Confronting Peel’s escalating homelessness crisis
Peel Region officials demand more funding to address the growing homelessness crisis before the upcoming winter months.

In recent months, cities in the Peel Region, including Brampton, Caledon, and Mississauga, have experienced a rapid escalation of the homelessness crisis. On November 15, 2023, a Mississauga man in his 40s was found dead in a makeshift encampment outside of a shelter on Dundas Street East near Dixie Road. His death highlights the fatal cost of the larger issue of homelessness that largely impacts the Greater Toronto Area. 

The 2018 to 2028 Peel Housing and Homelessness Plan recognizes the importance of housing solutions and preventative measures. However, the plan’s ambitious goals are increasingly threatened by rapid homelessness outpacing available resources. 

This issue demonstrates a troubling disparity between developed policy frameworks and the harsh realities confronting people in need. Despite the plan’s comprehensive approach to improving housing outcomes over the next 10 years, it is becoming clear that the solutions in place are not enough to keep up with the escalation of the crisis.

According to Peel Region officials, overcrowding has quickly become a heightened issue over the recent months. Shelters in the Peel Region are at the breaking point with the current shelter capacity at 300 per cent. Approximately 68 per cent of those requiring shelter are asylum seekers from various African countries—a significant increase from the previous years’ average of five per cent.

On November 23, 2023, Peel Region accepted C$7 million in federal funding for the provision of an intake centre near Toronto Pearson International Airport. However, when compared to Peel Region’s expenditure of around C$20 million on asylum-seeker assistance from this year, officials say the amount is not enough.

The Restoration & Empowerment for Social Transition (REST) Centres, a non-profit organization helping BIPOC youth overcome housing insecurity, has been working nonstop amidst the crisis. One such youth, Shayesha Steele, entered the foster care system at 15. After leaving the system, she navigated numerous challenges that demonstrate the true impact of the crisis. REST Centres provided Steele with a glimmer of hope that helped her throughout her years in university.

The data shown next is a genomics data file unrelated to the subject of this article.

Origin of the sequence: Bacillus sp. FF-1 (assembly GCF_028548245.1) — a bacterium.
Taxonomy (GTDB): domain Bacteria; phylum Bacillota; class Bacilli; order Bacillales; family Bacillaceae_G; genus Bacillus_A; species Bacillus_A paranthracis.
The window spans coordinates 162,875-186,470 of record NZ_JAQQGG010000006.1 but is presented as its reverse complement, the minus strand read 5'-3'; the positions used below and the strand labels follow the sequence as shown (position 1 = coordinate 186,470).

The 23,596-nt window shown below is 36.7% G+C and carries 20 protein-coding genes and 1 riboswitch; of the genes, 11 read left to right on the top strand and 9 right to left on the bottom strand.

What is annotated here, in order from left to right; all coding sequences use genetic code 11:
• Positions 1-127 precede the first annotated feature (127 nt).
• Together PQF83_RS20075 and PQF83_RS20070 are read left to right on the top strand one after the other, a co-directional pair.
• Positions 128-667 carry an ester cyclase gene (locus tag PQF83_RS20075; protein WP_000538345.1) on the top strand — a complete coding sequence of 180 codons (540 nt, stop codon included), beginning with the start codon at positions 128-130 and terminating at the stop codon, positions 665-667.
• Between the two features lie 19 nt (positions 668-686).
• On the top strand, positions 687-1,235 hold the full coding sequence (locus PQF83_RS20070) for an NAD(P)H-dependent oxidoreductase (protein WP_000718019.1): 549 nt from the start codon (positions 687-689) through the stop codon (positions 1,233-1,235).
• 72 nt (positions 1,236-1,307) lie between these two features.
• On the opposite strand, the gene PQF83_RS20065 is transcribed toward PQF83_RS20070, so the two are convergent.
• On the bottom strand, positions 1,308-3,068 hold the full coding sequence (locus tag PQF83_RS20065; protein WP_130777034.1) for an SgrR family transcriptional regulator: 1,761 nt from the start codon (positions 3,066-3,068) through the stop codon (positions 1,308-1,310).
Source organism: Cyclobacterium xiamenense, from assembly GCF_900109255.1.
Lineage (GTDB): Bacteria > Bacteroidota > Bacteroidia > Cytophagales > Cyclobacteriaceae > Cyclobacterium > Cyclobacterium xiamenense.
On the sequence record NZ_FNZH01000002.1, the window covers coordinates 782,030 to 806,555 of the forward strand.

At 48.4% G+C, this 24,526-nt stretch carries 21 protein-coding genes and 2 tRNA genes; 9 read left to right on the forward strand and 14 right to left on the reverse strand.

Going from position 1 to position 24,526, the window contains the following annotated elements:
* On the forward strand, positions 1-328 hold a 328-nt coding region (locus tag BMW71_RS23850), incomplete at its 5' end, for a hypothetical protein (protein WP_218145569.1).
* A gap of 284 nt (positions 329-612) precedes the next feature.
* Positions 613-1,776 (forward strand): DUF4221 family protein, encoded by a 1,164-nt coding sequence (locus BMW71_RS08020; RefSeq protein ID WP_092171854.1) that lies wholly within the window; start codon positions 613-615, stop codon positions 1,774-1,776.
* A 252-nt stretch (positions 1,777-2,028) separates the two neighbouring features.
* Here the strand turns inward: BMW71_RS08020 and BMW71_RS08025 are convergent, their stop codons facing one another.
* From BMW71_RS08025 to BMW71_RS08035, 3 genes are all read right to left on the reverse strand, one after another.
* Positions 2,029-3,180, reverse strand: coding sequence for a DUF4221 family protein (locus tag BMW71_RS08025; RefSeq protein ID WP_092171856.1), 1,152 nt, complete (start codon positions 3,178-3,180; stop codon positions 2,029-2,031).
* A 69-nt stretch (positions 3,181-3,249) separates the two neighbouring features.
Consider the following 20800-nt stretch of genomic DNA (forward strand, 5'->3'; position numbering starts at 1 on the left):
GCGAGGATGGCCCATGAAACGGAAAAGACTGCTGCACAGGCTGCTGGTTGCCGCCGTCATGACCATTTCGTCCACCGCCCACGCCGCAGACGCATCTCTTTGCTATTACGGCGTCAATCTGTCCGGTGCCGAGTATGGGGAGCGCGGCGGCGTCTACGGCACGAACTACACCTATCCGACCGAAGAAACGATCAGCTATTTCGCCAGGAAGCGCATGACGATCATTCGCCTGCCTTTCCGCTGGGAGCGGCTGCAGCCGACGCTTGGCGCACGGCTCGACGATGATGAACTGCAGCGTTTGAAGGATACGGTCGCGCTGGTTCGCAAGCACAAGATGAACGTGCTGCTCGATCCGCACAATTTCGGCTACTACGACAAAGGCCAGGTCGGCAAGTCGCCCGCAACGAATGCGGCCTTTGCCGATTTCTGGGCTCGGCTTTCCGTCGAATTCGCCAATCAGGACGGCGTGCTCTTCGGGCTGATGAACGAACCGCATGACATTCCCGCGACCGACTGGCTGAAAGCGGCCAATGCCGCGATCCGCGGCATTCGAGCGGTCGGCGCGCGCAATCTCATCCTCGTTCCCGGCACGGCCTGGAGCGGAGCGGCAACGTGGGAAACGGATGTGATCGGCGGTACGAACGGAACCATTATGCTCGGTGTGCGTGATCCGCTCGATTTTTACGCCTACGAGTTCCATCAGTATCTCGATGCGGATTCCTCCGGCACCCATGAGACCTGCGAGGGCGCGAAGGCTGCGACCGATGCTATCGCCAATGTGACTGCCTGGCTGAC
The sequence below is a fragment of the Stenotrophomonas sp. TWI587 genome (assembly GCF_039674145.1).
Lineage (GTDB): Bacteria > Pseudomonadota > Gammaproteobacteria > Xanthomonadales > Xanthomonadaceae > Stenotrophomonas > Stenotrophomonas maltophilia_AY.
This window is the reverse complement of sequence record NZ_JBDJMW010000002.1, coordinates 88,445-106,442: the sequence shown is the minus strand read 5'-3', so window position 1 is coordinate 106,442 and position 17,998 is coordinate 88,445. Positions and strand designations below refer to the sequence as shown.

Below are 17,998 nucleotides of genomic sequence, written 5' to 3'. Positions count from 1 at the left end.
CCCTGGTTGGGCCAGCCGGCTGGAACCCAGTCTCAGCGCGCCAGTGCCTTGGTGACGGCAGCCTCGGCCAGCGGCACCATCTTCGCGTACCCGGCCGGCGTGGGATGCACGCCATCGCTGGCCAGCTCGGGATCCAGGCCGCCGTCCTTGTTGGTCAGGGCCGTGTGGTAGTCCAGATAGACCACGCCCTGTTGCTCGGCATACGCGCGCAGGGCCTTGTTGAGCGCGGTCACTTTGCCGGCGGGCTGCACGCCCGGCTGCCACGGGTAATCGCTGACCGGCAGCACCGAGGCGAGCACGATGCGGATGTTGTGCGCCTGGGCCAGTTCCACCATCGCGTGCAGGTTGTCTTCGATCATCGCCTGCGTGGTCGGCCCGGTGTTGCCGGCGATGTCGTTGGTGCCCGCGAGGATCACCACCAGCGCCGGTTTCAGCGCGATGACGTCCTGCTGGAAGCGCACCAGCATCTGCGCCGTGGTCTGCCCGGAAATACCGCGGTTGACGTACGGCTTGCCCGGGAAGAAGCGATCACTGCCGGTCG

According to CBC News, the growing number of racialized youth at risk of homelessness reflects the combined challenges of high living costs and Ontario’s housing shortage. According to the Association of Municipalities of Ontario (AMO), roughly 200,000 Ontarians wait years for social housing, and at least 99,000 new units are required to meet their need for housing.

In a report published in August 2023, the AMO demanded increases in affordable community housing, base funding for the Homelessness Prevention Program, and community-based mental health and addiction services. According to the report, these actions are critical to addressing the root causes of the Ontario homelessness crisis.

Brampton Mayor Patrick Brown has also called for immediate action, describing the situation as a “humanitarian disaster.” Brown has urged the federal government to provide greater funding as the cold winter months near. Mississauga Councillor Dipika Damerla has also asked the federal government for more financial assistance.

The Peel Region homelessness crisis is complex and requires a plan that can meet its rapidly changing demands. As the winter season approaches, the need to address this crisis becomes more pressing than ever. The recent Mississauga tragedy serves as an upsetting example of the human cost of the escalating homelessness crisis, as well as the critical need for immediate, life-saving measures.


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